Energy giants BP and Shell have reported record annual profits, benefiting from a surge in prices triggered by Russia’s invasion of Ukraine last year. The Government introduced a 25 per cent windfall tax last May, which was increased to 35 per cent in January. Yet three-quarters of readers support tougher measures, a new poll has found.

BP announced its annual profits more than doubled in 2022 to $28billion (£23billion), while Shell also recorded record annual profits of $39.9billion (£32.2billion). Because of the profits, energy firms are subject to the Energy Profits Levy, yet critics claim this is selective and should be revamped to cover more earnings.

Shadow Chancellor Rachel Reeves said last month that the Labour Party would expand the windfall tax to be the same as Norway’s 78 per cent and backdate it to the start of 2022. This would generate an additional £13billion across 2022 and 2023.

She said in a speech to the Fabian Society: “Millions of households are still looking to a 40 per cent increase in their energy bills. At the same time, energy companies continue to enjoy record profits. That cannot be right.”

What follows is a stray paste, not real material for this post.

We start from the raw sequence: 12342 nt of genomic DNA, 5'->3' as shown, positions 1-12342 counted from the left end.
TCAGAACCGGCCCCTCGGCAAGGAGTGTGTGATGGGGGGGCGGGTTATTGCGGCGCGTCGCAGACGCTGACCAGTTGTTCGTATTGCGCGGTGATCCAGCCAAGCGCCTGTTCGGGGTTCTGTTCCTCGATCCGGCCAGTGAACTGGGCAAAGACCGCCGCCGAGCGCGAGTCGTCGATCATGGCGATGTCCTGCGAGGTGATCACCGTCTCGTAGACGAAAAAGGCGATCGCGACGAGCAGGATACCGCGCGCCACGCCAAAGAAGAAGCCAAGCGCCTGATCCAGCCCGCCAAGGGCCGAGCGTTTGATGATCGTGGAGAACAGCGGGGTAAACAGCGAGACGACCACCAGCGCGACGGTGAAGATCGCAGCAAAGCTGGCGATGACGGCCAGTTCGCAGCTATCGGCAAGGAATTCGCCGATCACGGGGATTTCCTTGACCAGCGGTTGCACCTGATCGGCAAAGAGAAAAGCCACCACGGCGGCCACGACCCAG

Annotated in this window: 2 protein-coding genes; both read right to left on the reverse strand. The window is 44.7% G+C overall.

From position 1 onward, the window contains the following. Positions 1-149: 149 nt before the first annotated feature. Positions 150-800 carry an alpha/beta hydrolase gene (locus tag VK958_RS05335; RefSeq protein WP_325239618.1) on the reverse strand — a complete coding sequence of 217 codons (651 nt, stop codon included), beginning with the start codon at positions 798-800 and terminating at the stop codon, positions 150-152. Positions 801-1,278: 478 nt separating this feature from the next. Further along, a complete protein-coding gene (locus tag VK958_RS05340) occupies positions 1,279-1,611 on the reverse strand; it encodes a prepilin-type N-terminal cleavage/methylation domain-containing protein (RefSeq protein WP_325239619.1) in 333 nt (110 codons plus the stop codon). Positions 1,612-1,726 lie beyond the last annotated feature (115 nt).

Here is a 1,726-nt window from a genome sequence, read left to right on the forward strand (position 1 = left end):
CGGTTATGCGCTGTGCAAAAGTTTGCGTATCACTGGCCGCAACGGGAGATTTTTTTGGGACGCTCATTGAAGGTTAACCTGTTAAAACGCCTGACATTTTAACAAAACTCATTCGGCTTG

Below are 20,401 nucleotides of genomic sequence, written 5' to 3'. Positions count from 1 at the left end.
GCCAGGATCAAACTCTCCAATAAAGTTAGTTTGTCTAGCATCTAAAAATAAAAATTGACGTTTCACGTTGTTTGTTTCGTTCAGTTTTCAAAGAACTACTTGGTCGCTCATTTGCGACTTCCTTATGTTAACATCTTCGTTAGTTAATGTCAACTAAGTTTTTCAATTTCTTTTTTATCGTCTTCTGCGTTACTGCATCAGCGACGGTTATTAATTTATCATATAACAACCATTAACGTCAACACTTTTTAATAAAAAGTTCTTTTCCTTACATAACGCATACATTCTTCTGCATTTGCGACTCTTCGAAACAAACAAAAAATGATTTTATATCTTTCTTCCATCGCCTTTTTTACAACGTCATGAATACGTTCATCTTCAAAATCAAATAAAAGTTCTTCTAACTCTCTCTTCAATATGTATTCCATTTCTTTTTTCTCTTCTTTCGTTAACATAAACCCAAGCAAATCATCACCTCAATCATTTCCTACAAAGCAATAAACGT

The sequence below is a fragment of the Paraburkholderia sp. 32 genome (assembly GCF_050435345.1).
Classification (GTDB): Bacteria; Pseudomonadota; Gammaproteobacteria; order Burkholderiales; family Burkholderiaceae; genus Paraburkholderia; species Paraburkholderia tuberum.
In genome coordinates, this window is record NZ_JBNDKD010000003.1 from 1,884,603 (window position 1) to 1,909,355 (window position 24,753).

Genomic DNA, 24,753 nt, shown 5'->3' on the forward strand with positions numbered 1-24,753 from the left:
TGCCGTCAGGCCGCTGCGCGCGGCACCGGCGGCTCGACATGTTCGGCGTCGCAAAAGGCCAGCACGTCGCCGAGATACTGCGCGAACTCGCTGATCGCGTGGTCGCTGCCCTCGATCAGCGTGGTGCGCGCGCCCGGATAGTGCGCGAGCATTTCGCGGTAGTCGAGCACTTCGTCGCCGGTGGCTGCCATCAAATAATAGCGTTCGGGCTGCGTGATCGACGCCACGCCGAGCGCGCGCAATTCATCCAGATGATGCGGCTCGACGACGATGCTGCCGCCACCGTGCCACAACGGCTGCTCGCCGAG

READ MORE: Shell takes eye-watering £1.9bn hit after UK taxes its excess profits 

In a poll that ran from 9:45am on Tuesday, February 7, to 9:30am on Friday, February 10, asked readers: “Should BP and Shell face tougher windfall tax after massive profits?”

Overall, 2,069 votes were cast with three-quarters of readers, 76 per cent (1,576 people), answering “yes” they should face a tougher windfall tax.

Whereas 23 per cent (474 people) said “no” they should not, and a further one per cent (19 people) said they did not know either way.

Dozens of comments were left below the accompanying article as readers shared their thoughts on windfall tax in a lively debate.

Meanwhile, username ned smith 22 said: “No, profit is good for investment, jobs, taxes and pension pots.”

However, some readers warned that a tougher windfall tax could negatively affect the UK as energy giants would move to other countries.

Username ​​Captainairfix said: “Both companies are London based, but most of their subsidiaries are registered in foreign countries, as required by those countries. Most of the profit is made overseas and taxed overseas and as such is outside of the jurisdiction of the UK tax man. Sure the profits declared in the UK can be subject to a windfall tax, but it’s nowhere near the total profits made globally.”

And username WHAT? Said: “Most of BP’s earnings are overseas and it pays its tax in these countries. Any more and it will leave the UK then you will get zero tax.”

*This story has not been edited by The Infallible staff and is auto-generated from a syndicated feed.